on companies that plan on employee burnout

at the end of this piece are excerpts from two articles i’ve read in the last couple of months. they both point to a phenomenon whereby companies essentially plan on a particular employee burnout rate. i think that’s a shitty thing.

i first noticed this trend among my friends who left undergrad and went to work in finance (mostly at hedge funds) or management consulting (bcg, kpmg, mckinsey, etc.). almost everyone worked at their firm for two years and then moved on. the verbalized reasons were different for each of them, but i definitely noticed a consistency in the two year tenure. trends like this almost always point to deeper structural or systemic factors. 

i don’t think there’s anything wrong with knowing at what rate people turnover from your company. i do think there’s something wrong when you plan on a particularly high churn rate. i also think it’s a problem when you know that rate, do nothing to lower it, and use it as a cornerstone of your business.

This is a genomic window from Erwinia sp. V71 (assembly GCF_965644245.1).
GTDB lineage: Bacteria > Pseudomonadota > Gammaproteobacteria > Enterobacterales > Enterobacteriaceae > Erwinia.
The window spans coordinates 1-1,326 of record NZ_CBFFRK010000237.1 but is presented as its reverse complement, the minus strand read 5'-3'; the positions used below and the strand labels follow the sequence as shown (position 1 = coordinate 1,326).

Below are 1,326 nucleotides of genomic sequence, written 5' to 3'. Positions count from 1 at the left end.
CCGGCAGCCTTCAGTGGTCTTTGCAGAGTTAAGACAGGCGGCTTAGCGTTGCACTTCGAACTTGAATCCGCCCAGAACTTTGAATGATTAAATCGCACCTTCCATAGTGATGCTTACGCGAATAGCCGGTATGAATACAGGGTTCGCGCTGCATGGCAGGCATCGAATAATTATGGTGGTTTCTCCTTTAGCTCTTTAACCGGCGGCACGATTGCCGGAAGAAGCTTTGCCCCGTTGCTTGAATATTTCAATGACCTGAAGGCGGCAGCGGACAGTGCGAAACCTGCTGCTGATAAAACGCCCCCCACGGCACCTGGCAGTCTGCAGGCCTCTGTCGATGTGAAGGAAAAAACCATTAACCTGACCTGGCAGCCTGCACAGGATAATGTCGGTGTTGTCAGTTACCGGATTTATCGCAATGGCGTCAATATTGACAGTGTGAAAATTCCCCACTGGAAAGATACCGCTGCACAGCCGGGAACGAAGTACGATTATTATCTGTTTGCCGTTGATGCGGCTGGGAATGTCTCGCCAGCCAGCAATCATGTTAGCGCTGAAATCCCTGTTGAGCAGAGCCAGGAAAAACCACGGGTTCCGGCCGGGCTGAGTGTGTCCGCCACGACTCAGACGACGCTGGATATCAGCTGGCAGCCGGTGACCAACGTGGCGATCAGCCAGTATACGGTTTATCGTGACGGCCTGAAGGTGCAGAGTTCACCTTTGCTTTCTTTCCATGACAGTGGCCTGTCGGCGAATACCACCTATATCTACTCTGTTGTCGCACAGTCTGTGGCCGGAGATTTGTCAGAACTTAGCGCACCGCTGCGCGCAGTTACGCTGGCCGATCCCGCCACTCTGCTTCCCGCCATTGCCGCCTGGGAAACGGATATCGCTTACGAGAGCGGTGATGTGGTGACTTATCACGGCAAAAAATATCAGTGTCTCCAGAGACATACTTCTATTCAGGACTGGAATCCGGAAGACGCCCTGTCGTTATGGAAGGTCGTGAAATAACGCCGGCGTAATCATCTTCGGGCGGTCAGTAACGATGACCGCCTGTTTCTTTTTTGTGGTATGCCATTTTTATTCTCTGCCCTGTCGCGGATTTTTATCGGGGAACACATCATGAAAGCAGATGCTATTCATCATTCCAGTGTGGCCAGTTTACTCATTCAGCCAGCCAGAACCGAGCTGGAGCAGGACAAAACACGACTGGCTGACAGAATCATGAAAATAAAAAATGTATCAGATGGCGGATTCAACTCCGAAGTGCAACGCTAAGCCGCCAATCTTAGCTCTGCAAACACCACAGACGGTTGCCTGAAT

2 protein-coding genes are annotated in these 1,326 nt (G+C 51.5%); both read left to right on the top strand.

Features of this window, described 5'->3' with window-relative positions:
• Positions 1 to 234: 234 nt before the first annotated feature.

the problem with that is that it treats people like cogs. people are not cogs. industrialization and the mechanization of labor has created this myth and it’s still wreaking havoc today. mechanistic design for tools (bikes, factory machines, computers) has allowed humanity a massive number of quality of life improvements. however, applying that same thinking to people in organizations and societies i think is fundamentally wrong. a cog or spring in a watch is easily replaced, but a person in a role is unique. people bring their own experiences, knowledge, identity, and perspective to everything they do. building systems as if two people are able to do a particular task the same is not just wrong, it’s actually a sub-optimization.

more on that in the next post…

quotes that inspired this post: